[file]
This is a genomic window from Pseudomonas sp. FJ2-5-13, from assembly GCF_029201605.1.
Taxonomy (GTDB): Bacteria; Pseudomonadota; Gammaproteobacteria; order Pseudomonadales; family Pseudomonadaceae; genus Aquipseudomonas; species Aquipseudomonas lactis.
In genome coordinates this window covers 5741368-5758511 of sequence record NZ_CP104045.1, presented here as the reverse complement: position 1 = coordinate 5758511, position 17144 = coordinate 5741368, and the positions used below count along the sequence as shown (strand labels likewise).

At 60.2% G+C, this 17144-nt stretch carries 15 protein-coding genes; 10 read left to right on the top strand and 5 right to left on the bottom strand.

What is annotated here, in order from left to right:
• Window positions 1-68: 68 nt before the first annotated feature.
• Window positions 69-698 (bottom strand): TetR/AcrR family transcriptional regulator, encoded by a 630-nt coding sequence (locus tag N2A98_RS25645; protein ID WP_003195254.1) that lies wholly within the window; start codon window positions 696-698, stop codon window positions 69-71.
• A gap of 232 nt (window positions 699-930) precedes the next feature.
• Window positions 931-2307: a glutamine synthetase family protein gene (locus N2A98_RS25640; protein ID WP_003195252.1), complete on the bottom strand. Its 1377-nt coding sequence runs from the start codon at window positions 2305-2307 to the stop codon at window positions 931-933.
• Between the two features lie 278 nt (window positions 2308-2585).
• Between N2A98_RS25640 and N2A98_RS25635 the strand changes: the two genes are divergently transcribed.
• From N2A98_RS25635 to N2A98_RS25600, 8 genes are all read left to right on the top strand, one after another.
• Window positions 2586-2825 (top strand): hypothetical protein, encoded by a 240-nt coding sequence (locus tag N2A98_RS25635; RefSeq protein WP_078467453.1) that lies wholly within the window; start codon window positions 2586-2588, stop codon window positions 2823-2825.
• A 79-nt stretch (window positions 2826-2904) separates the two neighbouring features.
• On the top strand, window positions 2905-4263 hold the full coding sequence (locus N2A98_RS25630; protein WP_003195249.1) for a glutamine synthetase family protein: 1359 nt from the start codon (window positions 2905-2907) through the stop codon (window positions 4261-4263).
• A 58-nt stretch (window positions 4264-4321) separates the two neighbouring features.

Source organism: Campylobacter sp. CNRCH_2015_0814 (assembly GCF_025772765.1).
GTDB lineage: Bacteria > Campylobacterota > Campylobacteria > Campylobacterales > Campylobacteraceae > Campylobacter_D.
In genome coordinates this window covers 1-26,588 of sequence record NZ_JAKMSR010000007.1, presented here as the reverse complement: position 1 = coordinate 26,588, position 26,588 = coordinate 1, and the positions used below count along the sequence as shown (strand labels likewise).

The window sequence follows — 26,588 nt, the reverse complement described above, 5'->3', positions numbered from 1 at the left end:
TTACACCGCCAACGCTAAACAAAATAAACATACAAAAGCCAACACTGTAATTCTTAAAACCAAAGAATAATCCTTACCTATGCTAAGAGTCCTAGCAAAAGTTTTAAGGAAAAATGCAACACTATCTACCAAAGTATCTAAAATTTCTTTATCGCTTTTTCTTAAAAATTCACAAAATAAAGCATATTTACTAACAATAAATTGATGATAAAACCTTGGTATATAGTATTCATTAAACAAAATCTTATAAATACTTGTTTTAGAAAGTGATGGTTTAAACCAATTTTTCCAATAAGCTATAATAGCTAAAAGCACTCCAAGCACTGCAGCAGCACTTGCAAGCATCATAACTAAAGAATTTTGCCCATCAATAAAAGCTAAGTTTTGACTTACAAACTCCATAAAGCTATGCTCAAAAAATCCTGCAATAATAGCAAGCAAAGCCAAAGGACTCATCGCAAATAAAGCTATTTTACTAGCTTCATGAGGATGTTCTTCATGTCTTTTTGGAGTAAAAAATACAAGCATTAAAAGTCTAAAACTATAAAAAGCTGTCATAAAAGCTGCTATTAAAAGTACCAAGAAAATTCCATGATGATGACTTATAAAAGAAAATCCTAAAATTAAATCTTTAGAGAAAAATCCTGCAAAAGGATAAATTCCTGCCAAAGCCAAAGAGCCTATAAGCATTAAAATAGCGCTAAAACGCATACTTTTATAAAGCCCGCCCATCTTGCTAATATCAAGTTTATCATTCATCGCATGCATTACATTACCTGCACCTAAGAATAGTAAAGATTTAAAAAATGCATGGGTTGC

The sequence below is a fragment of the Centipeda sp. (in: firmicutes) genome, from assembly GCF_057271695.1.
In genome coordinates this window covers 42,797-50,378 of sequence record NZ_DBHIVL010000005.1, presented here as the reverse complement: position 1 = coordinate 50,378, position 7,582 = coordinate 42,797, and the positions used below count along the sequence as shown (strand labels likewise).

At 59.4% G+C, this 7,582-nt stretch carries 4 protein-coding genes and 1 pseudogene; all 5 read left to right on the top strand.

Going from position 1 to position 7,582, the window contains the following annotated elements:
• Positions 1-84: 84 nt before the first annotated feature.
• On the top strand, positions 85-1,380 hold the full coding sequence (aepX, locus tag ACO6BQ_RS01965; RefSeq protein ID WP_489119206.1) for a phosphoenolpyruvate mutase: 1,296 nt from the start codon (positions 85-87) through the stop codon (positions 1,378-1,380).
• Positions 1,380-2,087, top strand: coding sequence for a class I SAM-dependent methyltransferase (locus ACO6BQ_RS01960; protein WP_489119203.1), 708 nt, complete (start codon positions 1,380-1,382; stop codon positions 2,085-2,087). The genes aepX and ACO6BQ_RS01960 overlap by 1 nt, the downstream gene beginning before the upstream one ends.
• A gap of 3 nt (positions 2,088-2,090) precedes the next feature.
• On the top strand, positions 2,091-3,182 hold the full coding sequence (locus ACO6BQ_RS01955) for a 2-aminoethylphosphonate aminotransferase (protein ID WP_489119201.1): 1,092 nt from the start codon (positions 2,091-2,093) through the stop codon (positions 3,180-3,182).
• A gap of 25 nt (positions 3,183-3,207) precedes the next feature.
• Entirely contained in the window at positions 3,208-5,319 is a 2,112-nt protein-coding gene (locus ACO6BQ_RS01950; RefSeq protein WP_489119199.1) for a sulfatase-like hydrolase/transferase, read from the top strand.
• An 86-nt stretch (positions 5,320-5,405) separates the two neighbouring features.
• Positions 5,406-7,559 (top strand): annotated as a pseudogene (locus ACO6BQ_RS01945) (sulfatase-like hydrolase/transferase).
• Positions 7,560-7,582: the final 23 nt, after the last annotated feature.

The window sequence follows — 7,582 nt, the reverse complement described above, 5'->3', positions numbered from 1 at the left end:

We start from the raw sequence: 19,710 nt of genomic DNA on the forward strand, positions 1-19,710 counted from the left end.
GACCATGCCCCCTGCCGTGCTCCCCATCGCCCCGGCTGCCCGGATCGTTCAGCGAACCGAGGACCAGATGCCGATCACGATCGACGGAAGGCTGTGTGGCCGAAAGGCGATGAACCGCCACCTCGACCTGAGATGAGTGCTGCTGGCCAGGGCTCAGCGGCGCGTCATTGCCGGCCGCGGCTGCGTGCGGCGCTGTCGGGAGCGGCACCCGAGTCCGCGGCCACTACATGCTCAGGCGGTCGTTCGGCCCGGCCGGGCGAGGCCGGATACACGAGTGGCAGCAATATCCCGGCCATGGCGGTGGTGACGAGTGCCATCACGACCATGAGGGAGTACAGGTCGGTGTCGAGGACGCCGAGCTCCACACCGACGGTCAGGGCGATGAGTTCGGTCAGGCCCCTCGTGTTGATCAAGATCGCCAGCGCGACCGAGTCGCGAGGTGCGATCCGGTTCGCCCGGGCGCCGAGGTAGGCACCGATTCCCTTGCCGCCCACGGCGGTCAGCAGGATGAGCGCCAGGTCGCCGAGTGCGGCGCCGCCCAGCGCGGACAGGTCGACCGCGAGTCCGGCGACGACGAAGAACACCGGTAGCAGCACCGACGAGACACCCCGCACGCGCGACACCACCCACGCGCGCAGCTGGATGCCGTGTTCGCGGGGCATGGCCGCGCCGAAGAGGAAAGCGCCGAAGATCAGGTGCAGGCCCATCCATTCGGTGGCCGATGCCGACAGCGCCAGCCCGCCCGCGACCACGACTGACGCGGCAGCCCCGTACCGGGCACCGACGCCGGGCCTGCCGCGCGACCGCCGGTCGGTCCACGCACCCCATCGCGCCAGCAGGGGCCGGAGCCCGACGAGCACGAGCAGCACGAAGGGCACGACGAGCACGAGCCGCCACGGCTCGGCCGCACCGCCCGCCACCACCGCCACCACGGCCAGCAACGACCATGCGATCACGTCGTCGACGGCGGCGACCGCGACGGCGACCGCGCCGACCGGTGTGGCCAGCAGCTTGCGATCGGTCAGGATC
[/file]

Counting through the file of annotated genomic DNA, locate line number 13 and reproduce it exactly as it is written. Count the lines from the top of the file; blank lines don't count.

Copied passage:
• Window positions 2586-2825 (top strand): hypothetical protein, encoded by a 240-nt coding sequence (locus tag N2A98_RS25635; RefSeq protein WP_078467453.1) that lies wholly within the window; start codon window positions 2586-2588, stop codon window positions 2823-2825.